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Northern Zhou

Northern Zhou


北周
557–581
Northern Zhou territories in light blue
Northern Zhou territories in light blue
Administrative divisions as of 572
Administrative divisions as of 572
Capital Chang'an
Government Monarchy
Emperor  
• 557
Emperor Xiaomin of Northern Zhou
• 557–560
Emperor Ming of Northern Zhou
• 560–578
Emperor Wu of Northern Zhou
• 578–579
Emperor Xuan of Northern Zhou
• 579–581
Emperor Jing of Northern Zhou
History  
• Established
15 February[1] 557
• Disestablished
4 March[2] 581
Area
577[3] 1,500,000 km2 (580,000 sq mi)
Currency Chinese coin,

Chinese cash
Preceded by
Succeeded by
Western Wei
Northern Qi
Sui Dynasty
Today part of China

Mongolia
Northern Zhou dish inspired by Western metalwork, 557-581.

The Northern Zhou (//;[4] Chinese: 北周; pinyin: Bĕi Zhōu) followed the Western Wei, and ruled northern China from 557 to 581 AD. The last of the Northern Dynasties of China's Northern and Southern dynasties period, it was eventually overthrown by the Sui Dynasty. Like the preceding Western and Northern Wei dynasties, the Northern Zhou emperors were of Xianbei descent.

The Northern Zhou's basis of power was established by Yuwen Tai, who was paramount general of Western Wei, following the split of Northern Wei into Western Wei and Eastern Wei in 535. After Yuwen Tai's death in 556, Yuwen Tai's nephew Yuwen Hu forced Emperor Gong of Western Wei to yield the throne to Yuwen Tai's son Yuwen Jue (Emperor Xiaomin), establishing Northern Zhou. The reigns of the first three emperors (Yuwen Tai's sons) – Emperor Xiaomin, Emperor Ming, and Emperor Wu were dominated by Yuwen Hu, until Emperor Wu ambushed and killed Yuwen Hu in 572 and assumed power personally. With Emperor Wu as a capable ruler, Northern Zhou destroyed rival Northern Qi in 577, taking over Northern Qi's territory. However, Emperor Wu's death in 578 doomed the state, as his son Emperor Xuan was an arbitrary and violent ruler whose unorthodox behavior greatly weakened the state. After his death in 580, when he was already nominally retired (Taishang Huang), Xuan's father-in-law Yang Jian took power, and in 581 seized the throne from Emperor Xuan's son Emperor Jing, establishing Sui. The young Emperor Jing and the imperial Yuwen clan, were subsequently slaughtered by Yang Jian.[5][6]

The area was known as Guannei 關內. The Northern Zhou drew upon the Zhou dynasty for inspiration.[7] The Northern Zhou military included Han Chinese.[8]

Emperors [ edit ]

Posthumous name Personal name Period of Reigns Era name
Xiaomin Yuwen Jue 557
Ming, Xiaoming Yuwen Yu 557-560 Wucheng (武成) 559-560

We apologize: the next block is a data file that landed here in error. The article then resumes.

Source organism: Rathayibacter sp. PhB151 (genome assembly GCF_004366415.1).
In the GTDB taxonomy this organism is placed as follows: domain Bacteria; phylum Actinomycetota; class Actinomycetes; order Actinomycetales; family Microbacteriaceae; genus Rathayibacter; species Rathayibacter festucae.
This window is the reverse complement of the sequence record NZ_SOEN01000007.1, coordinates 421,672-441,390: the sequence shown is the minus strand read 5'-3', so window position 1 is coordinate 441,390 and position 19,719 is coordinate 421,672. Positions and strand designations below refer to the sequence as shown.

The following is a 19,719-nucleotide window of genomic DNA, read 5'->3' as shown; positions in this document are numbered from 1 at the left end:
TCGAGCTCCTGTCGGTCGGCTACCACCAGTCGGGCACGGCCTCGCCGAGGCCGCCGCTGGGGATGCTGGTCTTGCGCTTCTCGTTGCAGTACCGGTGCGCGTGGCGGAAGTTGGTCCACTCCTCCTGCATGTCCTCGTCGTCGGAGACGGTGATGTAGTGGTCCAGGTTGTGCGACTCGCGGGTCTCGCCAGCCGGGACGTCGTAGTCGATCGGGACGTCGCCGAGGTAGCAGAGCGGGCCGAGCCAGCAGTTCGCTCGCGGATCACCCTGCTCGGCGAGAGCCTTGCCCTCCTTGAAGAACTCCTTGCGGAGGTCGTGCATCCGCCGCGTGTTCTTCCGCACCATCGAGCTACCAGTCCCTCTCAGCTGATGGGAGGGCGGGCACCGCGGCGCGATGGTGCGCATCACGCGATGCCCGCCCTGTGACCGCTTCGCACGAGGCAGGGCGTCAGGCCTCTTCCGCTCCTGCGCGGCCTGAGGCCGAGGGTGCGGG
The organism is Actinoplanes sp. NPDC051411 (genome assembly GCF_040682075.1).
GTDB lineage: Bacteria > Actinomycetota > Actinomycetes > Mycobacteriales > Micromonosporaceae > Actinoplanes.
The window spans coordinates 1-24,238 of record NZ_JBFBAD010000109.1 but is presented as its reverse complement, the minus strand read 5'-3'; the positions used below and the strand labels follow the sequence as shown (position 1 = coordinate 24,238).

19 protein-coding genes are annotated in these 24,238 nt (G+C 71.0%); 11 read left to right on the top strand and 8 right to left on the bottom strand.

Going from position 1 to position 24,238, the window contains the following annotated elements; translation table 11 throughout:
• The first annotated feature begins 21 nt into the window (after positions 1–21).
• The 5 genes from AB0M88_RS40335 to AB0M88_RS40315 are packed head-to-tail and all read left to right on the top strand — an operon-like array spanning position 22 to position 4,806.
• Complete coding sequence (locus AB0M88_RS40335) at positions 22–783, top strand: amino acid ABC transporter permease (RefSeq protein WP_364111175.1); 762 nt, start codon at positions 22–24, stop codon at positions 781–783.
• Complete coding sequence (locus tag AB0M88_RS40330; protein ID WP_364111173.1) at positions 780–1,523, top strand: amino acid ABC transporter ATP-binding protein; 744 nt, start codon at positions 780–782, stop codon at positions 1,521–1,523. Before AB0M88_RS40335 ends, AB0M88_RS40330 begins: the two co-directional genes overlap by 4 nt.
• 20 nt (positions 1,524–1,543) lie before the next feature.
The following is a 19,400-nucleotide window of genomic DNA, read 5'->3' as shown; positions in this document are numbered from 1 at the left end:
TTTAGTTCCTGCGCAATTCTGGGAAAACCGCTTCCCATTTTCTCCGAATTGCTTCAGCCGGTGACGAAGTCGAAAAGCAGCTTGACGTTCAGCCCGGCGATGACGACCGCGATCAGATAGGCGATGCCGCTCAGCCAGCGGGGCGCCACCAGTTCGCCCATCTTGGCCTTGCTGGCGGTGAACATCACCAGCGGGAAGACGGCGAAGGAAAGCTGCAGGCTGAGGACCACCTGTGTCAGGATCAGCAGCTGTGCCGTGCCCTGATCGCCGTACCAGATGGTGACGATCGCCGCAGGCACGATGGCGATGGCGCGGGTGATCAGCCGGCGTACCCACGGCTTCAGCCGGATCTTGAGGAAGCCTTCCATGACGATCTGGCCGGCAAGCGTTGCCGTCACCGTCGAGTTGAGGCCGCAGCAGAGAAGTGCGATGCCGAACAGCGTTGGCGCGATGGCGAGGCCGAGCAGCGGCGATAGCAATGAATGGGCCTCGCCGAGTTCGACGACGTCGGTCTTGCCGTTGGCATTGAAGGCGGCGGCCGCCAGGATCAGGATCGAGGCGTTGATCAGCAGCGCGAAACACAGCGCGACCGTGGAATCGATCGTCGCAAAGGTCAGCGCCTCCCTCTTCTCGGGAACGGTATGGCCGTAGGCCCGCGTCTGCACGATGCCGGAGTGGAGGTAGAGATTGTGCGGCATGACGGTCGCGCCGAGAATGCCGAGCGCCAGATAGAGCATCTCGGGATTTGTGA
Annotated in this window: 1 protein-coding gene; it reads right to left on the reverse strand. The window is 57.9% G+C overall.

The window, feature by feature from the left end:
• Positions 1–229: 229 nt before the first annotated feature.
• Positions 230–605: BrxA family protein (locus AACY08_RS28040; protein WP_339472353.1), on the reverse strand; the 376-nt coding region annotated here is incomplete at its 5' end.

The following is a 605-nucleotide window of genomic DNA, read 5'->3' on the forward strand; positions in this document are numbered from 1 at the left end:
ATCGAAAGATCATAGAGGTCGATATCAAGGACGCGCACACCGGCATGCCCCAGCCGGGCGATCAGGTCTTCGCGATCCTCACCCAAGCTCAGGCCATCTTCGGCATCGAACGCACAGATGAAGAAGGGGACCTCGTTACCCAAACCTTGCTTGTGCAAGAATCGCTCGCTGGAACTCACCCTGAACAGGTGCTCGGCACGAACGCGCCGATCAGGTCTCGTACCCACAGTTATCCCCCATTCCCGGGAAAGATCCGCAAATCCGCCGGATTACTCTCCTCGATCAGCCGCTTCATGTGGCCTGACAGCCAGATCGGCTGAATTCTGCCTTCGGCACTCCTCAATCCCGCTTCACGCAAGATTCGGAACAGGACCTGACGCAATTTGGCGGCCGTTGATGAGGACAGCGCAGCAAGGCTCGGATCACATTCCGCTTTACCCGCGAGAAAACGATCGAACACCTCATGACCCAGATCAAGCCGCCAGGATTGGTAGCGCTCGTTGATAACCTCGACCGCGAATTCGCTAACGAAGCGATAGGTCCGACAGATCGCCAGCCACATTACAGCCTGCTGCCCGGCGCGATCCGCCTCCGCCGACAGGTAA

Wu Yuwen Yong 561-578 Baoding (保定) 560-565

Tianhe (天和) 566-572

Jiande (建德) 572-578

Xuanzheng (宣政) 578
Xuan Yuwen Yun 578-579 Dacheng (大成) 579

Jing Yuwen Chan 579-581[note 1] Daxiang (大象) 579-581

Dading (大定) 581

Emperors' family tree [ edit ]

See also [ edit ]

Notes [ edit ]

  1. ^ In 580, after Emperor Xuan's death, the general Yuchi Jiong, believing that the regent Yang Jian was about to seize the throne, rose against Yang and declared a son of Emperor Wu's brother Yuwen Zhao (宇文招) the Prince of Zhao, whose name is lost to history, emperor, but as Yuchi was soon defeated, and nothing further was known about the emperor that he declared, that son of Yuwen Zhao is usually not considered an emperor of Northern Zhou.

References [ edit ]

Citations [ edit ]

  1. ^ Zizhi Tongjian, vol. 167.
  2. ^ Zizhi Tongjian, vol. 175.
  3. ^ Rein Taagepera "Size and Duration of Empires: Growth-Decline Curves, 600 B.C. to 600 A.D.", Social Science History Vol. 3, 115-138 (1979)
  4. ^ "Zhou". Random House Webster's Unabridged Dictionary.
  5. ^ Patricia Buckley Ebrey; Anne Walthall (1 January 2013). East Asia: A Cultural, Social, and Political History. Cengage Learning. pp. 76–. ISBN 1-133-60647-4.
  6. ^ Patricia Buckley Ebrey; Anne Walthall (1 January 2013). Pre-Modern East Asia: A Cultural, Social, and Political History, Volume I: To 1800. Cengage Learning. pp. 76–. ISBN 1-133-60651-2.
  7. ^ Charles Holcombe (2011). A History of East Asia: From the Origins of Civilization to the Twenty-First Century. Cambridge University Press. pp. 97–. ISBN 978-0-521-51595-5.
  8. ^ ARS ORIENTALIS. 1986. p. 42.

Sources [ edit ]

External links [ edit ]

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